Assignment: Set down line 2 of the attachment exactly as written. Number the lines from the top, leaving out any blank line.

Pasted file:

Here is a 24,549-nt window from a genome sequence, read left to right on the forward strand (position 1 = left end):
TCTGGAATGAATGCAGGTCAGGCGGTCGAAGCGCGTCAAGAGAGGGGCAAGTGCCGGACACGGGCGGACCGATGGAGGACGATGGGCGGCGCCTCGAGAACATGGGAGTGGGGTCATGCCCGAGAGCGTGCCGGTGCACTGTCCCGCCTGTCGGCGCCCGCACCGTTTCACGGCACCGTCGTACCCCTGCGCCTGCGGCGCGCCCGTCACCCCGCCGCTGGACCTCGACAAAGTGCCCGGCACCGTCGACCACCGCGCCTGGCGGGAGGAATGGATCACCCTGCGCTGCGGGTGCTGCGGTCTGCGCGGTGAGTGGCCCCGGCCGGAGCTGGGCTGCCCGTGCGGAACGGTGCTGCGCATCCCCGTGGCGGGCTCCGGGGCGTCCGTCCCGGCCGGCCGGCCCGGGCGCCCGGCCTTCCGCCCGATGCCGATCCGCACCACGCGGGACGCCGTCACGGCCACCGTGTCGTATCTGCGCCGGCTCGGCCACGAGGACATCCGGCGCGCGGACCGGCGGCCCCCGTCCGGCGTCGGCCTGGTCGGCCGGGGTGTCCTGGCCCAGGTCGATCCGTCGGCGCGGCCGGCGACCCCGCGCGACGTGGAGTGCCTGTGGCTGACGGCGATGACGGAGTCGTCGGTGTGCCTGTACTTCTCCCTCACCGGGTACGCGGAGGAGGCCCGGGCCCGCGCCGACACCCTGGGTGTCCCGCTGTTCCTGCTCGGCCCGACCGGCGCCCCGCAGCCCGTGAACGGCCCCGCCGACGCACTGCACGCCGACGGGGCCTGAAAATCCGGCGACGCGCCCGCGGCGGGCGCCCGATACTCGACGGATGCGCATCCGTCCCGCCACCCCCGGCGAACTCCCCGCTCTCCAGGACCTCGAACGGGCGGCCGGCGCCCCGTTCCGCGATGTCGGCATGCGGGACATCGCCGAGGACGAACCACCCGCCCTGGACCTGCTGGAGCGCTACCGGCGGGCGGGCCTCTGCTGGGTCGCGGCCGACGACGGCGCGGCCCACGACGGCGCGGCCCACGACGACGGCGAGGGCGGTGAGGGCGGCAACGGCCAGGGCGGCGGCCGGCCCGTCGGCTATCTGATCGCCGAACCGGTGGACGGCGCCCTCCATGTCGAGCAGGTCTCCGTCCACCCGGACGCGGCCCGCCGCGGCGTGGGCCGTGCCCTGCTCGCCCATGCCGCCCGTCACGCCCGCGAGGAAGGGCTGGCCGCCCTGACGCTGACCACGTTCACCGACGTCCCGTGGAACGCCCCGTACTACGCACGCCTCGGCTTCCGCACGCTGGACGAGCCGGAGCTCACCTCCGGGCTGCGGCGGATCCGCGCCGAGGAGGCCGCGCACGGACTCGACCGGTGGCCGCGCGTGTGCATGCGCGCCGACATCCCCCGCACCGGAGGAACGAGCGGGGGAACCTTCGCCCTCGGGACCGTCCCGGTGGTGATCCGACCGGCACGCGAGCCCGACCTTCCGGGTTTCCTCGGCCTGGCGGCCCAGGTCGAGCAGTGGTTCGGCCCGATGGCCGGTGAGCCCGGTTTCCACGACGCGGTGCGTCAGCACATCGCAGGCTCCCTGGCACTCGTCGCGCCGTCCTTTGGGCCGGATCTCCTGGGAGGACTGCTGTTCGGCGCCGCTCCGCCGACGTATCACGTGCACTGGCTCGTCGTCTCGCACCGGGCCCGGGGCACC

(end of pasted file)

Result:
TCTGGAATGAATGCAGGTCAGGCGGTCGAAGCGCGTCAAGAGAGGGGCAAGTGCCGGACACGGGCGGACCGATGGAGGACGATGGGCGGCGCCTCGAGAACATGGGAGTGGGGTCATGCCCGAGAGCGTGCCGGTGCACTGTCCCGCCTGTCGGCGCCCGCACCGTTTCACGGCACCGTCGTACCCCTGCGCCTGCGGCGCGCCCGTCACCCCGCCGCTGGACCTCGACAAAGTGCCCGGCACCGTCGACCACCGCGCCTGGCGGGAGGAATGGATCACCCTGCGCTGCGGGTGCTGCGGTCTGCGCGGTGAGTGGCCCCGGCCGGAGCTGGGCTGCCCGTGCGGAACGGTGCTGCGCATCCCCGTGGCGGGCTCCGGGGCGTCCGTCCCGGCCGGCCGGCCCGGGCGCCCGGCCTTCCGCCCGATGCCGATCCGCACCACGCGGGACGCCGTCACGGCCACCGTGTCGTATCTGCGCCGGCTCGGCCACGAGGACATCCGGCGCGCGGACCGGCGGCCCCCGTCCGGCGTCGGCCTGGTCGGCCGGGGTGTCCTGGCCCAGGTCGATCCGTCGGCGCGGCCGGCGACCCCGCGCGACGTGGAGTGCCTGTGGCTGACGGCGATGACGGAGTCGTCGGTGTGCCTGTACTTCTCCCTCACCGGGTACGCGGAGGAGGCCCGGGCCCGCGCCGACACCCTGGGTGTCCCGCTGTTCCTGCTCGGCCCGACCGGCGCCCCGCAGCCCGTGAACGGCCCCGCCGACGCACTGCACGCCGACGGGGCCTGAAAATCCGGCGACGCGCCCGCGGCGGGCGCCCGATACTCGACGGATGCGCATCCGTCCCGCCACCCCCGGCGAACTCCCCGCTCTCCAGGACCTCGAACGGGCGGCCGGCGCCCCGTTCCGCGATGTCGGCATGCGGGACATCGCCGAGGACGAACCACCCGCCCTGGACCTGCTGGAGCGCTACCGGCGGGCGGGCCTCTGCTGGGTCGCGGCCGACGACGGCGCGGCCCACGACGGCGCGGCCCACGACGACGGCGAGGGCGGTGAGGGCGGCAACGGCCAGGGCGGCGGCCGGCCCGTCGGCTATCTGATCGCCGAACCGGTGGACGGCGCCCTCCATGTCGAGCAGGTCTCCGTCCACCCGGACGCGGCCCGCCGCGGCGTGGGCCGTGCCCTGCTCGCCCATGCCGCCCGTCACGCCCGCGAGGAAGGGCTGGCCGCCCTGACGCTGACCACGTTCACCGACGTCCCGTGGAACGCCCCGTACTACGCACGCCTCGGCTTCCGCACGCTGGACGAGCCGGAGCTCACCTCCGGGCTGCGGCGGATCCGCGCCGAGGAGGCCGCGCACGGACTCGACCGGTGGCCGCGCGTGTGCATGCGCGCCGACATCCCCCGCACCGGAGGAACGAGCGGGGGAACCTTCGCCCTCGGGACCGTCCCGGTGGTGATCCGACCGGCACGCGAGCCCGACCTTCCGGGTTTCCTCGGCCTGGCGGCCCAGGTCGAGCAGTGGTTCGGCCCGATGGCCGGTGAGCCCGGTTTCCACGACGCGGTGCGTCAGCACATCGCAGGCTCCCTGGCACTCGTCGCGCCGTCCTTTGGGCCGGATCTCCTGGGAGGACTGCTGTTCGGCGCCGCTCCGCCGACGTATCACGTGCACTGGCTCGTCGTCTCGCACCGGGCCCGGGGCACC